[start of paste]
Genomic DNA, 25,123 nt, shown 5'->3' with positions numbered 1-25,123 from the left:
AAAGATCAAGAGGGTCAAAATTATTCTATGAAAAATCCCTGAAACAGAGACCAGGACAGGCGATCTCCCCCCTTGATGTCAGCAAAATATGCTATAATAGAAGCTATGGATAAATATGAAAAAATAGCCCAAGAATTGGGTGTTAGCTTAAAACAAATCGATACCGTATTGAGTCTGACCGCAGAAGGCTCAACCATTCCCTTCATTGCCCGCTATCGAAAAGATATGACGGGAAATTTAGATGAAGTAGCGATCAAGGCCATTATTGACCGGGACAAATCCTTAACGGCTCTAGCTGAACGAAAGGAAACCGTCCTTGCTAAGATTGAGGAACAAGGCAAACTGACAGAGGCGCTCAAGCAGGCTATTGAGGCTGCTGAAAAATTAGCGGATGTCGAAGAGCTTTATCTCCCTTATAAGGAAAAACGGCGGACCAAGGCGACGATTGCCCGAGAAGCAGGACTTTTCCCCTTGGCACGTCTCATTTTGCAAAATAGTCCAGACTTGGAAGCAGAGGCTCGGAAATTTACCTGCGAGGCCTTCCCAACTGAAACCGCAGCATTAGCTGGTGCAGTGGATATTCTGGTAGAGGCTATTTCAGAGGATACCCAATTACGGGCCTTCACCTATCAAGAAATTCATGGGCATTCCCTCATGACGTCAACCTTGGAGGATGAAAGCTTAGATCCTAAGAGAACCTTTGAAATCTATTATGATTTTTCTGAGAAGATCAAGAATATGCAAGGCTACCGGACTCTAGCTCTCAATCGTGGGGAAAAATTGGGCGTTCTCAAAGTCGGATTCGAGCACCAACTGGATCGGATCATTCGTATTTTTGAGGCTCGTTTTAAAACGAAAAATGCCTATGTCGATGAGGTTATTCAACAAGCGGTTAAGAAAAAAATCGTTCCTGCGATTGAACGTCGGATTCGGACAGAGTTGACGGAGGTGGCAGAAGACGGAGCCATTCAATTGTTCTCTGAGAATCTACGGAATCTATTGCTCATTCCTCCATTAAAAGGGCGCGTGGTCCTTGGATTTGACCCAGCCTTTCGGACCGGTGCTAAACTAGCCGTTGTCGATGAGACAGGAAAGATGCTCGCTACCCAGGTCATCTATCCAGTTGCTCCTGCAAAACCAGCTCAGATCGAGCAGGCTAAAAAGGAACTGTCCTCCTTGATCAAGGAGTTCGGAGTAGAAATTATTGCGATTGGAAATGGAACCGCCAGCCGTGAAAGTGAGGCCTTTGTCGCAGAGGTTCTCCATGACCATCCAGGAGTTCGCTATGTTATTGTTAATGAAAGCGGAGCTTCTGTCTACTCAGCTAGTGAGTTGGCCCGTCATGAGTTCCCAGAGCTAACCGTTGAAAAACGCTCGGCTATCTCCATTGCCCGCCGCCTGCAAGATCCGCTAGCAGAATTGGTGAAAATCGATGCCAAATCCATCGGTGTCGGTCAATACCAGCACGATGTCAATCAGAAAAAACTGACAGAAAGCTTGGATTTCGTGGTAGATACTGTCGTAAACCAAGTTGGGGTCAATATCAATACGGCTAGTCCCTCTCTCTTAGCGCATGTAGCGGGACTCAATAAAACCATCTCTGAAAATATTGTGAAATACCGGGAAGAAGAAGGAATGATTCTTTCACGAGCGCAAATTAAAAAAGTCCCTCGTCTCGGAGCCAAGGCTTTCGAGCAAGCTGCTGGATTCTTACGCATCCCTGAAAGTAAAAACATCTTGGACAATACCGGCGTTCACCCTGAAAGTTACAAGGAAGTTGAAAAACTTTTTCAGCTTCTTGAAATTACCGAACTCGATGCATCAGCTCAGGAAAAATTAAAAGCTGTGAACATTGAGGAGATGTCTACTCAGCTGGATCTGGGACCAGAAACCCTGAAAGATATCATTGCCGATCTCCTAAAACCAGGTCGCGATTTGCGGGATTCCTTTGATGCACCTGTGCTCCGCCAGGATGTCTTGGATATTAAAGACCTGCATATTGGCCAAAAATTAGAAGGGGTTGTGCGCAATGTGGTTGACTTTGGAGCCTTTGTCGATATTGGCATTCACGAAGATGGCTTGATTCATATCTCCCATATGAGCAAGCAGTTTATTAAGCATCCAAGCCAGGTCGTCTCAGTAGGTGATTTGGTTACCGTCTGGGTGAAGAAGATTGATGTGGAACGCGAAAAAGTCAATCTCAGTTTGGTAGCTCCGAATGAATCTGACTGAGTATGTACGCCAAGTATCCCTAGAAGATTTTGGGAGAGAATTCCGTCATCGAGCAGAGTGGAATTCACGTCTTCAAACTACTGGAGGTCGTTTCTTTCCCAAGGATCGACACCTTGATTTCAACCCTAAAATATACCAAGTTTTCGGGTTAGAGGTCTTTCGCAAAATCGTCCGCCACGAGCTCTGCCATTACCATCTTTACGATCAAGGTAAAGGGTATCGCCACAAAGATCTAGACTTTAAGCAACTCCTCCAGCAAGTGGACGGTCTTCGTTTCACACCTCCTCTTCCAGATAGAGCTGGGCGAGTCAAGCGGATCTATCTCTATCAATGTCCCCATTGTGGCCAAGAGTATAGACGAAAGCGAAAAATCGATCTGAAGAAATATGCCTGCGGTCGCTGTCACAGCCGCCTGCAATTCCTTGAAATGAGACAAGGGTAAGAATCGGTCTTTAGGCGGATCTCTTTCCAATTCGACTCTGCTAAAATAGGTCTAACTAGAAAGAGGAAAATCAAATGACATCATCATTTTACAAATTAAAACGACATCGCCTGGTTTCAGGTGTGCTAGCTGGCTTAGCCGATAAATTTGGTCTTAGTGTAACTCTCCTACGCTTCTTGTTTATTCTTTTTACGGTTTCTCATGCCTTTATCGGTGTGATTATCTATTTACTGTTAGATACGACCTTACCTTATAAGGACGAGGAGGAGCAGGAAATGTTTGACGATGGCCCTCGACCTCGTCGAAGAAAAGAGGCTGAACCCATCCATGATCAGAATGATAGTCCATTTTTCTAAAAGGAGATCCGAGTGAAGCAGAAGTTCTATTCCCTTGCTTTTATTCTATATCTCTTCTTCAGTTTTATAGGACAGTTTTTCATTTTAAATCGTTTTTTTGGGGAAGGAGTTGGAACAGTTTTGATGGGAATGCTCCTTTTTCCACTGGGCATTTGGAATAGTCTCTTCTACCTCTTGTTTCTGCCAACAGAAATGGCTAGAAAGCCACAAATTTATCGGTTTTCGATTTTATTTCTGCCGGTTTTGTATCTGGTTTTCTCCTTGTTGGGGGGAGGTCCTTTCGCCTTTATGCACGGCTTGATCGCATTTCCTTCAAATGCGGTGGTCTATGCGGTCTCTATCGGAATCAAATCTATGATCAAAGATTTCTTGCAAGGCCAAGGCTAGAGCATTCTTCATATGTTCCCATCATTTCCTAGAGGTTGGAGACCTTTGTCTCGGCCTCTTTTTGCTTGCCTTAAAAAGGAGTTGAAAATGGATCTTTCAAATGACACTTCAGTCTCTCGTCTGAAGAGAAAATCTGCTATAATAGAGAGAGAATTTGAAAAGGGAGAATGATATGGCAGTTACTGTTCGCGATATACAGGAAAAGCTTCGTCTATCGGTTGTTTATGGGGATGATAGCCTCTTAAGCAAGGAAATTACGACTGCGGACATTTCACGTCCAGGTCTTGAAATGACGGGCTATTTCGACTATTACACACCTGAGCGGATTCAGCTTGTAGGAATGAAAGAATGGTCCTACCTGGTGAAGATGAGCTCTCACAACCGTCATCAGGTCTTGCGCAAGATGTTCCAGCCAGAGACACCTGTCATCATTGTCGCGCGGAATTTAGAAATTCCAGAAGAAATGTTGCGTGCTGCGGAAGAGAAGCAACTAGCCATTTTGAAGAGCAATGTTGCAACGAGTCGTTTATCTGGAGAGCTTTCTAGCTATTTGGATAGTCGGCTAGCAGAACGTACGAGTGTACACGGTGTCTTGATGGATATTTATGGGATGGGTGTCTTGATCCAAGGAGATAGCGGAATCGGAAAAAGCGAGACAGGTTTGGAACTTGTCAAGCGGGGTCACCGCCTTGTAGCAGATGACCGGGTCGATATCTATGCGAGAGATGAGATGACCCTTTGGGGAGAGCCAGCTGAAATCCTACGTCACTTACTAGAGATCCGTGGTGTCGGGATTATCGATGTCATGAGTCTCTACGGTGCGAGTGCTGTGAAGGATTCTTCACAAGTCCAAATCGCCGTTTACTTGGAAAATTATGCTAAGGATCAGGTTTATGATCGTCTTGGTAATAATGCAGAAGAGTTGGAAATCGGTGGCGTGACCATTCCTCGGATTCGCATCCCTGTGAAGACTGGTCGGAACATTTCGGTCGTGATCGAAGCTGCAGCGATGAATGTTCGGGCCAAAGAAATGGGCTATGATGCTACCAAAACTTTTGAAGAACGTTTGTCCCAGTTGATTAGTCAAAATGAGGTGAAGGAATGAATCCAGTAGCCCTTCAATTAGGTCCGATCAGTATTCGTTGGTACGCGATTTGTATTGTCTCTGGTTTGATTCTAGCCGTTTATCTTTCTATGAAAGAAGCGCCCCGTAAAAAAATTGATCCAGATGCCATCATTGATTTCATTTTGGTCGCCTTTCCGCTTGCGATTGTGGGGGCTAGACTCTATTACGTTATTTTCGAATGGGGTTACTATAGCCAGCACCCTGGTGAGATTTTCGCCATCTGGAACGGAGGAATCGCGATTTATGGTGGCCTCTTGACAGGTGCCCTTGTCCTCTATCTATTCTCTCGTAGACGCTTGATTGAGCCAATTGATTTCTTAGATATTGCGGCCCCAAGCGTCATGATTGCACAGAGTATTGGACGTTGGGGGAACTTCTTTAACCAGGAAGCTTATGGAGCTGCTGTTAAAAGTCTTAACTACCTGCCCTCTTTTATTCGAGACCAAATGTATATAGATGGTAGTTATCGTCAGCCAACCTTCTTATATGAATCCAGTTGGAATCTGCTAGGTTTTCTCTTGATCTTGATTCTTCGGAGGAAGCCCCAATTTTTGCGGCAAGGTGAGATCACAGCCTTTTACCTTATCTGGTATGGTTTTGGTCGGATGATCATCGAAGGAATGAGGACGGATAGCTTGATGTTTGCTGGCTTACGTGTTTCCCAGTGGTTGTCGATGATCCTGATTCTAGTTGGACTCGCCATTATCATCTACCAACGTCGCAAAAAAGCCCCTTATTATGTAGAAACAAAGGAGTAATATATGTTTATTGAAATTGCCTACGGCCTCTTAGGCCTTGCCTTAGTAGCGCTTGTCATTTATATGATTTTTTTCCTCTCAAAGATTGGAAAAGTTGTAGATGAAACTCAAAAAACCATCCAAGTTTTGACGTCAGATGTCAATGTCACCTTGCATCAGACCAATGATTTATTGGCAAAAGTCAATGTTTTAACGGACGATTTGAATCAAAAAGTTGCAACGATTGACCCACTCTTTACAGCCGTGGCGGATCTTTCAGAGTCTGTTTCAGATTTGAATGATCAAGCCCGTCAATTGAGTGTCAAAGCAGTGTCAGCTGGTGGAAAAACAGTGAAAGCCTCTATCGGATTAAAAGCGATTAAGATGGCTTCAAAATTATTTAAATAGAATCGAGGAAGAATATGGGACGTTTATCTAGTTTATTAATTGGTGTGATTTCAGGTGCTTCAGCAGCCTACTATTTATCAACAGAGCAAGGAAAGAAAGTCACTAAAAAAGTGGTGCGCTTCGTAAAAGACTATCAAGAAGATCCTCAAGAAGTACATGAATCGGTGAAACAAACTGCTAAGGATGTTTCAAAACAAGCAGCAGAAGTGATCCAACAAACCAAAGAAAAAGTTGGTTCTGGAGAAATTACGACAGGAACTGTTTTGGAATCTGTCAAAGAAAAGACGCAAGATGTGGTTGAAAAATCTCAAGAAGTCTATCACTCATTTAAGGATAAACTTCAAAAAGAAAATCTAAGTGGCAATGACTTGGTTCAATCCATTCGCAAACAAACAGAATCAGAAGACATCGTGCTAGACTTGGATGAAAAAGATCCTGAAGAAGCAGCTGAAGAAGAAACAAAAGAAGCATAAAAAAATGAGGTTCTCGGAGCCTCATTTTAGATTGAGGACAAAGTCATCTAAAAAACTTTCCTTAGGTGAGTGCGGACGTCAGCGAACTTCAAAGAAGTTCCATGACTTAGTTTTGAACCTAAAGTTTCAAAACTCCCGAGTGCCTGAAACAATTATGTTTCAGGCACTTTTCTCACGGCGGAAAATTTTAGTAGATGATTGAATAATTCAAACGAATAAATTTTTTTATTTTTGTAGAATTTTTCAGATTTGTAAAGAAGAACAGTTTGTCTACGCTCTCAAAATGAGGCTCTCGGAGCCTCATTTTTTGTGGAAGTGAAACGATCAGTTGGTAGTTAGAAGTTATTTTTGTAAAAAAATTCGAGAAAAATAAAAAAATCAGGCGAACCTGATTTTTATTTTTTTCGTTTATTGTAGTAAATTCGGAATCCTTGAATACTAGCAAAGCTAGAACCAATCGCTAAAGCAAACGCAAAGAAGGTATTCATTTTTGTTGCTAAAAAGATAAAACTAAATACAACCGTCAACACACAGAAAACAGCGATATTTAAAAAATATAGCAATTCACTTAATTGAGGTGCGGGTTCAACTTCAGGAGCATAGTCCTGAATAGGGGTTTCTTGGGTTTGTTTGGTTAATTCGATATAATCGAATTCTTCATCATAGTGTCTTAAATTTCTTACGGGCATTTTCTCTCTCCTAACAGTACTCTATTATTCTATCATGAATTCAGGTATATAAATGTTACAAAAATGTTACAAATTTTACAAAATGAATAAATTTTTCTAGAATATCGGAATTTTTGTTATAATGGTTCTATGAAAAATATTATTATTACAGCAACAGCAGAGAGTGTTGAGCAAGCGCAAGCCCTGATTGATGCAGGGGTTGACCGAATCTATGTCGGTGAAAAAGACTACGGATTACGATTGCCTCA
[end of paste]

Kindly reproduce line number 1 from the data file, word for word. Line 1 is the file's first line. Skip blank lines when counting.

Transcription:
Genomic DNA, 25,123 nt, shown 5'->3' with positions numbered 1-25,123 from the left: